Asked how he made it through, Perez, who was raised Catholic, replied, "Lots of prayer, if that hasn't been obvious," adding a hearty chuckle afterward. "Meditation and understanding. And also the thought that if I don't make it, they win."

Perez said NRCAT works at "engaging faith leaders and mobilizing them" on the issue, "not only with correctional facilities but also legislators."

Faith leaders can be found nearly anywhere. Earlier this decade, NRCAT took its solitary prison cell replica -- a 6-foot-by-9-foot windowless box featuring audio from a maximum security prison in Maine -- to a national Catholic youth conference in Indianapolis. "People are invited to sit in the cell -- for up to one hour -- and those who have are very moved and motivated to take action," said the NRCAT website, www.nrcat.org.

In New York, New Jersey and California, according to Perez, "faith leaders have been able to create mitigation teams where they have direct communication with correctional staff to find some middle ground on what needs to change."

"Between policy and practice is a huge space, And to close that space, we need people who have been affected by these issues to directly engage," Perez said.

One high-water mark in the campaign against solitary confinement came in 2012, when the Senate Subcommittee on the Constitution, Civil Rights and Human Rights conducted a hearing on the practice.

The Innocence Project, based at the Benjamin N. Cardozo School of Law in New York, submitted testimony on behalf of several prisoners, exonerated after their conviction, of their time in solitary.

Julie Rea testified she was placed in solitary in an Illinois prison to keep her from harming herself and was then tormented by prison guards who played a recording of a woman being tortured to prevent her from sleeping. Cornelius Dupree, exonerated by DNA after spending 30 years in Texas prisons, recounted receiving one complete meal only every three days when he was in solitary. The other two days he received a spoonful each of rice and beans and a roll.

Nicholas Yarris, freed in 2003 after spending 23 years in solitary confinement on death row in Pennsylvania attempted suicide in prison. Despite his innocence, he asked a year before his exoneration that he be executed rather than continue to be held in what he called "endless degradation."

Clarence Elkins testified he had to spend the last three months in solitary confinement, despite evidence of his innocence to "protect" him from the person who had actually the crime in his case and was housed in the same prison.

Herman Atkins spent 11 years in prison in California, 16 months of it in solitary, before being exonerated. While in solitary, he said he was confined to a small windowless room with a light always on to allow correction officers to watch him at all times, and "when a government has the authority to treat people so poorly," he testified, "it's impossible to hold citizens to a higher standard."

NRCAT asks its affiliates and prison reform advocates to take part in "Together to End Solitary" actions the 23rd of each month. The 23rd is chosen because of the 23 hours each day a prisoner typically spends in solidarity.

"For 23 hours a day for months, years, even decades, more than 80,000 adults and youth are held in solitary confinement in U.S. prisons, jails and detention centers," the NRCAT website says.

Study guides for people of different faiths are available from NRCAT, including one for Catholics. The Catholic study guide features this admonition from Hebrews 13:3, which NRCAT translates as, "Remember those in prison, as though you were in prison with them; those who are being tortured, as though you yourselves were being tortured."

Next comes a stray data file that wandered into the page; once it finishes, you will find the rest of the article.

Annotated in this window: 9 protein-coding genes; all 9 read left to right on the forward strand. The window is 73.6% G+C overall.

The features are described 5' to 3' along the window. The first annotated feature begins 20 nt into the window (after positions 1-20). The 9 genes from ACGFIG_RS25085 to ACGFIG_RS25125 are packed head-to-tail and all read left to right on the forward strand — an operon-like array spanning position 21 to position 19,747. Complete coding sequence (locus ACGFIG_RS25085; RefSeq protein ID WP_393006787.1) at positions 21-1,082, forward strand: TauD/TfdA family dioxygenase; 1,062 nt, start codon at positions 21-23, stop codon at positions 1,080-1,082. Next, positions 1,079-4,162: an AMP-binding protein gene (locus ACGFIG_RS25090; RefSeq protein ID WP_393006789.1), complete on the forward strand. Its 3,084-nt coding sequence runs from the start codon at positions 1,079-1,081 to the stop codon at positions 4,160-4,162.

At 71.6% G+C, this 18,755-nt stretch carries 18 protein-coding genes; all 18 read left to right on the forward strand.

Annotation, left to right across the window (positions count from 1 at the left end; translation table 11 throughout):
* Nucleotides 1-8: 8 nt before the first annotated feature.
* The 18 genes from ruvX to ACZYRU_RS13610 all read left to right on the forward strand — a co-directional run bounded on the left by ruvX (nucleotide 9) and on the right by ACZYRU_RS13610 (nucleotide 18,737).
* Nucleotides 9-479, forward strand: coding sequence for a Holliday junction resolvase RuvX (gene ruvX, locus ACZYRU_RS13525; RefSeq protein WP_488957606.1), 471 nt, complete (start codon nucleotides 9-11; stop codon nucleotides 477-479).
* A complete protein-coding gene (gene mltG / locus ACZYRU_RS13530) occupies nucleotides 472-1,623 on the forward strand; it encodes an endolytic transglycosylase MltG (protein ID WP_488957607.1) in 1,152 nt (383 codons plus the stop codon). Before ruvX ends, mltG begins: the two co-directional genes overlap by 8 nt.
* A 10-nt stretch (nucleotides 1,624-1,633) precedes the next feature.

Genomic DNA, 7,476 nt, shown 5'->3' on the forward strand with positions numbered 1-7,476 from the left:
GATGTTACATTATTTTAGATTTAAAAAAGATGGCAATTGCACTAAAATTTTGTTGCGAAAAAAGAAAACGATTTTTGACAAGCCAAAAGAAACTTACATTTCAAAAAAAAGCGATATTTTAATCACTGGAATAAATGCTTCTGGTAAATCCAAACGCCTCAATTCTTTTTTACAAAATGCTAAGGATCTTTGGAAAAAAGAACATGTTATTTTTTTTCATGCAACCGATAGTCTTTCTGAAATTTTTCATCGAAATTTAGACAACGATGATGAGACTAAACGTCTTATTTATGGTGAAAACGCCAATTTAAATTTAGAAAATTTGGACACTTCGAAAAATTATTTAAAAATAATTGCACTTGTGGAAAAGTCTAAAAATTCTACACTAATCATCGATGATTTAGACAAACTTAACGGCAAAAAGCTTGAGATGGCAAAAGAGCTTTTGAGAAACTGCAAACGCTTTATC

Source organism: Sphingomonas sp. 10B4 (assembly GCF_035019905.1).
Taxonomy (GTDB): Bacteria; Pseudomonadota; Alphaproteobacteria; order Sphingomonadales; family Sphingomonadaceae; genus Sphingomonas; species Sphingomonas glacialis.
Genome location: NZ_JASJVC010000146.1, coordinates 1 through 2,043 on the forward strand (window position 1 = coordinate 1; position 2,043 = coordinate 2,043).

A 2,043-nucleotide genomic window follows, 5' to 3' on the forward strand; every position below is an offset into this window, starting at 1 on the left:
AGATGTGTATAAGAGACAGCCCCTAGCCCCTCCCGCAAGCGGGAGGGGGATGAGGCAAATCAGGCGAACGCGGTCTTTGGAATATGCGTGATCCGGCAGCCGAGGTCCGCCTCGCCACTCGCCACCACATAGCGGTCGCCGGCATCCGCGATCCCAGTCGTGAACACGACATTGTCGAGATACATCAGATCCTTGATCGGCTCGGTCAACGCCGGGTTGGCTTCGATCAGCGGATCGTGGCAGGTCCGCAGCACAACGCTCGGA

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Copyright © 2019 Catholic News Service/U.S. Conference of Catholic Bishops. www.catholicnews.com. All rights reserved. Republishing or redistributing of CNS content, including by framing or similar means without prior permission, is prohibited. You may link to stories on our public site. This copy is for your personal, non-commercial use only. To request permission for republishing or redistributing of CNS content, please contact permissions at cns@catholicnews.com.

Singer-songwriter presents Crucifixion in concert

Fri, 04/19/2019 - 4:09pm

IMAGE: CNS photo/Joanne Fox, The Catholic Globe

By Joanne Fox

SIOUX CITY, Iowa (CNS) -- Singer-songwriter Tatiana "Tajci" Cameron confessed she didn't always like Holy Week.

"It always seemed to be full of sadness," she told the crowd of more than 500 who gathered April 14 at St. Michael Church, part of Holy Cross Parish in Sioux City.

"Then, I saw how it was a beautiful connecting point between God and us," she said. "He was no longer the 'unapproachable' God, but the God who suffered and died for us."

The award-winning vocalist presented "I Thirst: The Crucifixion Story," on Palm Sunday, reinforcing the passion and death of Jesus evoked from the Gospel reading from Luke for that day.

Cameron, who performed at the foot of the sanctuary, turned and gestured toward the larger-than-life crucifix above the altar.

"When I look at the crucifix, I see myself suffering, too," she mused. "I realized it's OK to be afraid and ask, 'Why, God, did you abandon me?'"

By age 19, Cameron was a pop superstar in Croatia.

"Yes, my image was even made into a doll," she told The Catholic Globe, Sioux City's diocesan newspaper. "I had everything -- clothes, a chauffeured limousine -- yet I was empty."

A powerful encounter with God two years later compelled her to abruptly step away from her fame and embark on a spiritual journey that took her to the United States at age 21.

Despite her deep faith and powerful music ministry, Cameron struggled through years of depression, severe anxiety and panic attacks. Her healing came through years of contemplative prayer, inner work and action.

Soon after getting married in 1999, Cameron, along with her husband, Matthew, embarked on what turned into a 15-year tour of America, during which she performed more than 1,000 "I Do Believe" concerts.